Battlefield Baseball


Directed by: Yudai Yamiguchi
Year: 2003
Running Time: 87 minutes

Let me start out by being kind. There are seemingly a number of people who like this film and make postings to various sites lauding the movie for its clever tongue in cheek irreverent send up of the sports mentality in Japan. There are also a lot of people who are shut ins, eat peanut butter sandwiches every day and collect lint for a hobby. I suspect there is a correlation between these two populations. Rarely have I experienced such a boorish and amateurish effort as this (well, except for Bush in the debates of course) that hits you over the head repeatedly with its lame attempts at humor. This is comedy for electro shock patients. Or maybe I just don’t get it in the same way that Beavis and Butthead never appealed to me much. I am old fashioned about humor – it should be funny – not stupid. This film aims for stupid and hits it like a procession of Texas beauty pageant contestants.

Perhaps my main complaint though is this was exactly what director Yudai Yamiguchi was trying to do. His goal here was to make a cult film. This was my issue with “Wild Zero” as well though that was a much more ambitious film than this. Cult films should be accidental – serious efforts tempered by artistic incompetence – but that’s not the case here I suspect. It was more like lets take Zombies and mix it with baseball – add in some really bad over the top acting along with clunky action choreography - and we have a film that has “cult” smeared all over its face like a drooling idiot. Nothing against drooling idiots of course. I just don’t want to spend 90-minutes with them in my living room.
Yamiguchi has worked with the currently ultra-hot, ultra-hip director Ryuhei Kitamura (Versus, Azumi, Aragami) as both an assistant director and a scriptwriter – and Kitamura returns the favor by producing this film – but Kitamura’s films are all about kinetic visual movement and slashing camera motion - they aren’t really smart films – but they constantly delight and surprise you – but Battlefield Baseball actually goes out of its way to downplay all of these elements. Every time you think the film is finally revving up to have some out of control visually bombastic adrenaline driven fun, it cuts away and returns when the action is over and the outcome is displayed. Whether this was driven by a miniscule budget or as a cheap laugh I am not sure but by the third time I was more than a little frustrated by its tease with no follow through. Worse the film doesn’t actually have any baseball in it! But to be fair again, the film wasn’t at all what I was expecting – if you go in expecting a Farrelly like comedy with the subtlety of an air raid on Baghdad, this may very well be more enjoyable. And it needs a lot of good will from the viewer to overcome its limitations – sort of like the kid who knocks on your door on Halloween with only a paper bag covering his head and still expects a treat.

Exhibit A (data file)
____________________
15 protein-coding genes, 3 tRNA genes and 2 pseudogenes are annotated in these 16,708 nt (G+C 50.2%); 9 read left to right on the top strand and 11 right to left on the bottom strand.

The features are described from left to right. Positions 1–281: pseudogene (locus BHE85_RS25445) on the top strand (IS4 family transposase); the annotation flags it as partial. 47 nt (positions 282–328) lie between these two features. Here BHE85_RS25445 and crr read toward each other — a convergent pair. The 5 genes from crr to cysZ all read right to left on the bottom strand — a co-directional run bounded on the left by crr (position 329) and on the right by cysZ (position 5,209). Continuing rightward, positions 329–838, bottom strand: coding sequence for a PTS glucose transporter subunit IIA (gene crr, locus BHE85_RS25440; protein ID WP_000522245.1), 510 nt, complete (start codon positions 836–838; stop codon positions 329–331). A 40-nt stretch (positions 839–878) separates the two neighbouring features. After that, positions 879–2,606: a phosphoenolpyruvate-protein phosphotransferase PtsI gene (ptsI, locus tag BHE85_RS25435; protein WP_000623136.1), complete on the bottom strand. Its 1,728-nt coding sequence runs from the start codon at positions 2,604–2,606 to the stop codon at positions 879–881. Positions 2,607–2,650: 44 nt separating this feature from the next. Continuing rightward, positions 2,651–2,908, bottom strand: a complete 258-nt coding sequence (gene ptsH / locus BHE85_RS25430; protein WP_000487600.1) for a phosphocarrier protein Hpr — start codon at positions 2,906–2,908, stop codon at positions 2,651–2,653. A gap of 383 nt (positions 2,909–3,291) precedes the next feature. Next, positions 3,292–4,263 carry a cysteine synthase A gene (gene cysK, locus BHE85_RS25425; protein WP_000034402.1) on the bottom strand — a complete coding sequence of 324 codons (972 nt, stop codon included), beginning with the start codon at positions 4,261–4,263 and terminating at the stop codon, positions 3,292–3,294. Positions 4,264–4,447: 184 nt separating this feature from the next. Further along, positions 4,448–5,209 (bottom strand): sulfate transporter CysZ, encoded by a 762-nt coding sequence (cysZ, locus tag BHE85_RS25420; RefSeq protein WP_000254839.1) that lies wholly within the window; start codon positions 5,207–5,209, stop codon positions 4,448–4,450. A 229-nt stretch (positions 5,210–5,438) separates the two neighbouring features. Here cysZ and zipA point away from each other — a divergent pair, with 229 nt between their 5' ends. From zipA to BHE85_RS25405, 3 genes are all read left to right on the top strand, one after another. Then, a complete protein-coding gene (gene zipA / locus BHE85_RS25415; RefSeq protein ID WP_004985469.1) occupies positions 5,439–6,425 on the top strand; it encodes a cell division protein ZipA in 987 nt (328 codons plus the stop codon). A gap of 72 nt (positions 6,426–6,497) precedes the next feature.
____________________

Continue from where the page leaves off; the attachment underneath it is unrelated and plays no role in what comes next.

Poor old Seido High School - all they want to do is get to the big baseball tournament at Koshien and bring the trophy home for school and glory. They learn though that their first opponent is the dreaded Gedo High who they lost to some years previously. Not lost the game mind you, they lost their lives. Gedo High are a bunch of chainsaw hacking, neck breaking, face ripping zombies whose motto is “there are no rules in the game”. So before the umpire even gets a chance to bellow out “play ball” they attack their opponents and kill them. I wish these guys would play the New York Yankees. They were banned for a while for this little indiscretion, but they are back again. Once the baseball loving principal hears of this he goes into a terrible depression and wants to take his team out of the tournament – but upon the scene comes a new student – Jubeh (Tak Sakaguchi)  - an incredible pitcher – with a fastball that literally goes through you – with a reputation of being a killer. Trouble is he doesn’t want to play any more having had a horrible experience earlier in his life – which he breaks out into song about and is the only inspired moment of the film. Still they persuade him to return to the sport he loves and they decide to take on Gedo High. Many limbs later . . . .
This is pretty much the plot of the film, but there are loads of absurd threads brought in that should have been funny but just fell flat for me – like the mother (played I think by a man?) of the wimpy but determined ball player Four Eyes (Atsushi Ito) who refuses to allow him to play and beats the hell out of him when he does with her kung fu skills – or the character who keeps dying and coming back being played by a different actor  - or the satiric soap opera moments in which there is all of a sudden a crowd present that breaks into applause as a dramatic resolution is made to choir like music – or the three cheerleaders doing pom pom displays during the rumble. In more facile hands perhaps these would have felt cleverer, but this just feels sophomorically crude at times with little flow from scene to scene as it takes on a skit like sensibility. Still this was a debut work from the director and there is enough uniqueness in here to make me curious about what he will do next.

My rating for this film: 5.0